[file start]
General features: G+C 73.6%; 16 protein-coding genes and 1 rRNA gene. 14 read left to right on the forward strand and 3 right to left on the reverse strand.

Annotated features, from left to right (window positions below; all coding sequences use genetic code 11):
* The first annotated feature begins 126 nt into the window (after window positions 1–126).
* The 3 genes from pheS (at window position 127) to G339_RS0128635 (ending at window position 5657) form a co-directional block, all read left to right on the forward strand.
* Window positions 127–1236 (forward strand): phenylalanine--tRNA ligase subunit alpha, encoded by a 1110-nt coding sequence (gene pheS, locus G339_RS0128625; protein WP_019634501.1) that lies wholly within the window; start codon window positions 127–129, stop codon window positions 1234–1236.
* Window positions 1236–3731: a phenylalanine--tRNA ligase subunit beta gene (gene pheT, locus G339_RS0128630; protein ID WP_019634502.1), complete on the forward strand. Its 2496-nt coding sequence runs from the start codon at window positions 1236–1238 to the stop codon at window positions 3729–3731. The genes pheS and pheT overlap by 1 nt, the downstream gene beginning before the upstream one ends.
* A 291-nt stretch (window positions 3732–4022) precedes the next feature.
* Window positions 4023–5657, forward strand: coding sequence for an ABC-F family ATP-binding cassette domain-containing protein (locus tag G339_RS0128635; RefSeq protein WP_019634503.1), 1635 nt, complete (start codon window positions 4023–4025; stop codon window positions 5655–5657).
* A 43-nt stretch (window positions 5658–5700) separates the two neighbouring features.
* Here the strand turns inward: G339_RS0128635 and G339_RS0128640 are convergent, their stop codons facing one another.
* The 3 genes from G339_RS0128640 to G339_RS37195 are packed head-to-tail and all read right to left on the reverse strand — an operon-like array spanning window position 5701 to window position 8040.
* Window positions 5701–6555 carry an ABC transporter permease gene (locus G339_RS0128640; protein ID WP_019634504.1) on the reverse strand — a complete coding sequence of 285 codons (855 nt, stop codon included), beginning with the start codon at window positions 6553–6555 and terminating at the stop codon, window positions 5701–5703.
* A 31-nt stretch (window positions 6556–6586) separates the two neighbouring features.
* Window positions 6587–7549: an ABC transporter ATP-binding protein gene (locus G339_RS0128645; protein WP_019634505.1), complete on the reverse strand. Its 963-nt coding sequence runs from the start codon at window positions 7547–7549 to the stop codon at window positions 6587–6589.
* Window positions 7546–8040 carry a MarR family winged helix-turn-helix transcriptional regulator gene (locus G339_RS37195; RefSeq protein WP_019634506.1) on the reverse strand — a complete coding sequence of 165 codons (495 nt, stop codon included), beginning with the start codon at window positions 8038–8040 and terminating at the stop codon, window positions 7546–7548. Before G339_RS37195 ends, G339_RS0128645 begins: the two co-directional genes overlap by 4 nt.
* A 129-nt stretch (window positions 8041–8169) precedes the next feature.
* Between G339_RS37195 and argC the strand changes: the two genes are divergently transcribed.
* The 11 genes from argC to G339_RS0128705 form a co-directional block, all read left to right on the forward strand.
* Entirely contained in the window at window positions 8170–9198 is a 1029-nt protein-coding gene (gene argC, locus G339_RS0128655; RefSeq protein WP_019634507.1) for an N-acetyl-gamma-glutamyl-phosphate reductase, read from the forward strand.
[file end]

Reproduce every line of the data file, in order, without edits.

General features: G+C 73.6%; 16 protein-coding genes and 1 rRNA gene. 14 read left to right on the forward strand and 3 right to left on the reverse strand.

Annotated features, from left to right (window positions below; all coding sequences use genetic code 11):
* The first annotated feature begins 126 nt into the window (after window positions 1–126).
* The 3 genes from pheS (at window position 127) to G339_RS0128635 (ending at window position 5657) form a co-directional block, all read left to right on the forward strand.
* Window positions 127–1236 (forward strand): phenylalanine--tRNA ligase subunit alpha, encoded by a 1110-nt coding sequence (gene pheS, locus G339_RS0128625; protein WP_019634501.1) that lies wholly within the window; start codon window positions 127–129, stop codon window positions 1234–1236.
* Window positions 1236–3731: a phenylalanine--tRNA ligase subunit beta gene (gene pheT, locus G339_RS0128630; protein ID WP_019634502.1), complete on the forward strand. Its 2496-nt coding sequence runs from the start codon at window positions 1236–1238 to the stop codon at window positions 3729–3731. The genes pheS and pheT overlap by 1 nt, the downstream gene beginning before the upstream one ends.
* A 291-nt stretch (window positions 3732–4022) precedes the next feature.
* Window positions 4023–5657, forward strand: coding sequence for an ABC-F family ATP-binding cassette domain-containing protein (locus tag G339_RS0128635; RefSeq protein WP_019634503.1), 1635 nt, complete (start codon window positions 4023–4025; stop codon window positions 5655–5657).
* A 43-nt stretch (window positions 5658–5700) separates the two neighbouring features.
* Here the strand turns inward: G339_RS0128635 and G339_RS0128640 are convergent, their stop codons facing one another.
* The 3 genes from G339_RS0128640 to G339_RS37195 are packed head-to-tail and all read right to left on the reverse strand — an operon-like array spanning window position 5701 to window position 8040.
* Window positions 5701–6555 carry an ABC transporter permease gene (locus G339_RS0128640; protein ID WP_019634504.1) on the reverse strand — a complete coding sequence of 285 codons (855 nt, stop codon included), beginning with the start codon at window positions 6553–6555 and terminating at the stop codon, window positions 5701–5703.
* A 31-nt stretch (window positions 6556–6586) separates the two neighbouring features.
* Window positions 6587–7549: an ABC transporter ATP-binding protein gene (locus G339_RS0128645; protein WP_019634505.1), complete on the reverse strand. Its 963-nt coding sequence runs from the start codon at window positions 7547–7549 to the stop codon at window positions 6587–6589.
* Window positions 7546–8040 carry a MarR family winged helix-turn-helix transcriptional regulator gene (locus G339_RS37195; RefSeq protein WP_019634506.1) on the reverse strand — a complete coding sequence of 165 codons (495 nt, stop codon included), beginning with the start codon at window positions 8038–8040 and terminating at the stop codon, window positions 7546–7548. Before G339_RS37195 ends, G339_RS0128645 begins: the two co-directional genes overlap by 4 nt.
* A 129-nt stretch (window positions 8041–8169) precedes the next feature.
* Between G339_RS37195 and argC the strand changes: the two genes are divergently transcribed.
* The 11 genes from argC to G339_RS0128705 form a co-directional block, all read left to right on the forward strand.
* Entirely contained in the window at window positions 8170–9198 is a 1029-nt protein-coding gene (gene argC, locus G339_RS0128655; RefSeq protein WP_019634507.1) for an N-acetyl-gamma-glutamyl-phosphate reductase, read from the forward strand.